A lack of Latinx teachers causes a conversation about closing the representation gap. Photo: Samantha Laub/AL DÍA News
A lack of Latinx teachers causes a conversation about closing the representation gap. Photo: Samantha Laub/AL DÍA News

Closing the gap — Philadelphia public schools lack Latinx teachers

The Latinx teacher divide has slimmed ever so slightly, but there’s always more work that can be done.


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May 19th, 2022


As public schools continue to recover from the pandemic, Philly Latinx community members are recalling their experiences in the Philadelphia education system, and making a call for more Latinx representation and resources for public schools. 

According to The School District of Philadelphia for the 2018-2019 school year, 3.5% of public school teachers were Latinx compared to the 21.7% Latinx student population. 

The lack of Latinx representation in public school teachers has spanned decades, but the continued lack of representation has caused some community members to think back on their early education days and how a change needs to be made. 

For Dr. Stephen Santa-Ramirez, assistant professor of education at the University at Buffalo, it meant attending a Philadelphia school district as a student, where many of his teachers were predominately white and did not represent him and the Latinx community. 

“Being from North Philly I went to predominantly Black and Brown student enrolled schools, but there weren't predominately Black and brown teachers,” Santa-Ramirez said. “The first time I had a Latinx instructor wasn’t until I was in graduate school, so it’s not just reflected in the K-12 system in Philadelphia, but also in higher education.” 

As a Puerto Rican, Santa-Ramirez said he would have valued having a Latinx teacher growing up, especially in high school, to mentor him as he went through schooling and provide him with a support system of others who understood the cultural part of him. 

“For me I didn’t feel connected to my teachers through K-12 and thinking back as an adult I think that would have played a vital part in finding mentorship of people who have that cultural relevance to me and my background,” Santa Ramirez said, “someone who kind of understood some of the challenges that I was going through and supported me holistically and culturally, which I didn’t get.” 

Despite Latinx representation in public school teachers increasing over the years since Santa-Ramirez attended public school, a gap still remains. 

According to the School District of Philadelphia, there has been a positive shift in Latinx teachers, with 348 teachers across the district identifying as Latinx, up from last year’s tally of 281.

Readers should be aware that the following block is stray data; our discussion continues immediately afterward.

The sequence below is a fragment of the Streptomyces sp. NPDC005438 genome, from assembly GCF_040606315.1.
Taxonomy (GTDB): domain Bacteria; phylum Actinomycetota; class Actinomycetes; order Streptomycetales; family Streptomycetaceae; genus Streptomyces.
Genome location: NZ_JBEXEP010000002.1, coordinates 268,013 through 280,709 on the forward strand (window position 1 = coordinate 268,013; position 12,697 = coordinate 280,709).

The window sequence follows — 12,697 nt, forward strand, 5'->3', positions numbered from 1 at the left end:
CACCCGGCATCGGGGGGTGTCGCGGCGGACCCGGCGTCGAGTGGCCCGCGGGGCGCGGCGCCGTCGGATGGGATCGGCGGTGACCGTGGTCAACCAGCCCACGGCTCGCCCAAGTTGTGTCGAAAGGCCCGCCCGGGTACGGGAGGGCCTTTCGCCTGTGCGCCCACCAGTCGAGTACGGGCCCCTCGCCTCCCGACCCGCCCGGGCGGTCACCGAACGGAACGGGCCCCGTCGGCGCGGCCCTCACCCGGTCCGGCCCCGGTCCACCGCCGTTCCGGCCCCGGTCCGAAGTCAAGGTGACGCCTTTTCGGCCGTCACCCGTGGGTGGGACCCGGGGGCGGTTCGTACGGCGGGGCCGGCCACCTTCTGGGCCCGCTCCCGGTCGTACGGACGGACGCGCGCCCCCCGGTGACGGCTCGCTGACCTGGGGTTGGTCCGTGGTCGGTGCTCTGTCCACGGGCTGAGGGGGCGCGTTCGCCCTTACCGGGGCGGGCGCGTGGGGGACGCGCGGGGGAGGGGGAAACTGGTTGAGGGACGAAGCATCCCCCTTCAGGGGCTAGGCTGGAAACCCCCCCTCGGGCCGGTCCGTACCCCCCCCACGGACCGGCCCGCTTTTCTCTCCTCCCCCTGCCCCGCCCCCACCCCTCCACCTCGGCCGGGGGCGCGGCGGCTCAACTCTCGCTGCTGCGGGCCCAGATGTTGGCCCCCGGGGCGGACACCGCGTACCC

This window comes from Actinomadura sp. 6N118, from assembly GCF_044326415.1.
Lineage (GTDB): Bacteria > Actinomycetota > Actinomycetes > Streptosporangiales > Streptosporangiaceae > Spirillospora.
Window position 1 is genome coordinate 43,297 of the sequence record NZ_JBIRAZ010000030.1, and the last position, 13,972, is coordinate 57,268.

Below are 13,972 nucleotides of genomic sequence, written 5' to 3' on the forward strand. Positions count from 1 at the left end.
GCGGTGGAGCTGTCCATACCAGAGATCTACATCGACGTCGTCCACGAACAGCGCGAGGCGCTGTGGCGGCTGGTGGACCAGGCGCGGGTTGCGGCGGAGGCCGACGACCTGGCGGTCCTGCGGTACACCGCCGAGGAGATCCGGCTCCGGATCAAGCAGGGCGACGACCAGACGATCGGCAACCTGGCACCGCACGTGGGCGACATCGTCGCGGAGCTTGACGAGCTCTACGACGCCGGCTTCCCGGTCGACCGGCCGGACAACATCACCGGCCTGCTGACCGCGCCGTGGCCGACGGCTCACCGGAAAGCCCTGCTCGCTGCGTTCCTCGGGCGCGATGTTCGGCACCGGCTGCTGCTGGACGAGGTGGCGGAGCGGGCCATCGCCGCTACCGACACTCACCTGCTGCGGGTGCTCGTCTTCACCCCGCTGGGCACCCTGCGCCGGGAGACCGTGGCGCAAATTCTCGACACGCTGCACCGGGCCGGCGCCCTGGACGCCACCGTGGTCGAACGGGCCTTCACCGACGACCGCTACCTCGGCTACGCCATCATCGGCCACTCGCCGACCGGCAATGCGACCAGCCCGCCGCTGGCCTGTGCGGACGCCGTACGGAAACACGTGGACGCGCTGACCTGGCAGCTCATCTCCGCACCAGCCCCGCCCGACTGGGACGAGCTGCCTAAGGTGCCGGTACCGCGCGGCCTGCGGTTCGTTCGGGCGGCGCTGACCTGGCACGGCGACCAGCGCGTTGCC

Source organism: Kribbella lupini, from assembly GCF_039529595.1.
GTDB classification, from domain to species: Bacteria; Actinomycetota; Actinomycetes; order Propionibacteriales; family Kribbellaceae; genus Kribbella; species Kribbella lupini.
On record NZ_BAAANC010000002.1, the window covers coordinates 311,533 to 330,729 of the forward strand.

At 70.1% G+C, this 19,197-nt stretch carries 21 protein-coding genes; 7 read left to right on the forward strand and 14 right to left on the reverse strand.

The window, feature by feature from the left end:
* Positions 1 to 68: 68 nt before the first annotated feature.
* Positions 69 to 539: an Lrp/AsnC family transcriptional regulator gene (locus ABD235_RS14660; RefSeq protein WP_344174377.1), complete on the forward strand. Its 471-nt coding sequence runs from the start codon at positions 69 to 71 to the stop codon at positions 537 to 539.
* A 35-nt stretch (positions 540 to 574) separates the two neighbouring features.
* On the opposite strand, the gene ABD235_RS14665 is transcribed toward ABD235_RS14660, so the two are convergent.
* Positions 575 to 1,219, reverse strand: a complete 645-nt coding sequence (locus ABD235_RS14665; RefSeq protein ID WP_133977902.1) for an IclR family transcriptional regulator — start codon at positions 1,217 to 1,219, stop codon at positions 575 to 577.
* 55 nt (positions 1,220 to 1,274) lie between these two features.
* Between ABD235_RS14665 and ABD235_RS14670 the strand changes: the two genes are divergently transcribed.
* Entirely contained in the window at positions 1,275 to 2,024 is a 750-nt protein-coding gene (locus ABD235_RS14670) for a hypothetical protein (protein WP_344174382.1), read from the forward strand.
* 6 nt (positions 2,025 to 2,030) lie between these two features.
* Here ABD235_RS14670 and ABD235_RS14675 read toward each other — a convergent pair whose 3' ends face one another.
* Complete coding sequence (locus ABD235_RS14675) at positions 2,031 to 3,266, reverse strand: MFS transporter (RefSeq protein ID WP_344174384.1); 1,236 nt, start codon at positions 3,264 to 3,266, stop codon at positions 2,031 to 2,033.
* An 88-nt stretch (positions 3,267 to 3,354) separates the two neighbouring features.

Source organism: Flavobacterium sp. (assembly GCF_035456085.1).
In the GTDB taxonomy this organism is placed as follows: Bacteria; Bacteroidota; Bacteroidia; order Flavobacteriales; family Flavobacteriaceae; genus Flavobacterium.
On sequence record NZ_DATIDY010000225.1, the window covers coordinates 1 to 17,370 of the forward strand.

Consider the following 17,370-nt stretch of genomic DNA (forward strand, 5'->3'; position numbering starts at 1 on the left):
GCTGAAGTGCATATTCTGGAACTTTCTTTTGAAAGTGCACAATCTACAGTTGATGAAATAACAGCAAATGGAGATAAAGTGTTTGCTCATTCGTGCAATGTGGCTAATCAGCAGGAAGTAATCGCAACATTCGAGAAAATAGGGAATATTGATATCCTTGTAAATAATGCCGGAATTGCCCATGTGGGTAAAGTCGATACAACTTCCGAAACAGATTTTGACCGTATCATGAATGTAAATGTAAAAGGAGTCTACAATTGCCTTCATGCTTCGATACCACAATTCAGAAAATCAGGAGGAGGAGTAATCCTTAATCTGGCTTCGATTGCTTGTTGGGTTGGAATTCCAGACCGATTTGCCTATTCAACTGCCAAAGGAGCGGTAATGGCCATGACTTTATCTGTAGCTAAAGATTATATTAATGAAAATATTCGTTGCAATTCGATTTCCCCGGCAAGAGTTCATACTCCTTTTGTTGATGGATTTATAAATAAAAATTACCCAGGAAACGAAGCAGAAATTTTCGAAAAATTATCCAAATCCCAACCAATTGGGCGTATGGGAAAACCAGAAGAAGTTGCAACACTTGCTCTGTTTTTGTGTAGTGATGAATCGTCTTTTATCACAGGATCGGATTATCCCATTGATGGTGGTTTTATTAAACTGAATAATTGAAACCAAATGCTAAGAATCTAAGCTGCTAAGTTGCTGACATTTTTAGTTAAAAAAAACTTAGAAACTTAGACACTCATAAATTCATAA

Dr. Evelyn Nunez, chief of schools at the School District of Philadelphia said the district recognizes the gap in Latinx teachers across all schools, but wants to continue to increase representation.

“We have seen a shift in representation in terms of Latinx teachers. In 2016 there were 3% of Latinx teachers and currently today, although the number is not much larger, it is improving as we are at 4% with 348 teachers,” Nunez said. 

She went on to say that the district has been “intentional” over the last couple of years to increase its minority teacher population.

“We recognize our vast majority of students are minorities,” said Nunez. 

Amalia Dache, an assistant professor at the Graduate School of Education at the University of Pennsylvania, grew up in New York, where a diversity gap in public schools was also present.

For her, the importance of more representation goes beyond students being able to identify with their teacher on the surface.

“Language is a major issue so students that are in schools with teachers who know how to speak Spanish or come from their culture will be key because they share similar traditions, similar heritage,” Dache said. 

The Philly school district continues to make efforts to recruit more Latinx teachers, with several programs aimed at increasing the Latinx representation across all its facilities. 

“In our recruitment efforts, we are intentional when we go to fairs and universities as we are trying to motivate Latinx students and teachers to apply to come to the School District of Philadelphia,” said Nunez. “We are also currently in the process of developing opportunities to hear from a variety of stakeholders, to see what else we can do as a district to attract and retain these Latinx teachers.”

Santa-Ramirez hopes the district not only hires more Latinx teachers, but also provides more conversations and programs to support Latinx students. 

“There’s a stronger lens right now on all these different systems of inequality and oppression of Black and Brown bodies that we need to have these conversations and be more intentional,” Santa Ramirez said. 

He and Dache both attribute the encouragement to further their careers to their Latinx mentors that were able to not only provide support, but also relate to them on a cultural level.

They hope more students have that opportunity to connect with mentors earlier in their education careers. 

“Although I was successful at navigating higher education, not seeing or identifying with teachers always made me feel like I was an outlier,” Dache said. “It was huge to have a role model and have someone to share and wanted to mentor me and believe in me and I wish I had it earlier, who knows what might have happened if I had that role model earlier.” 


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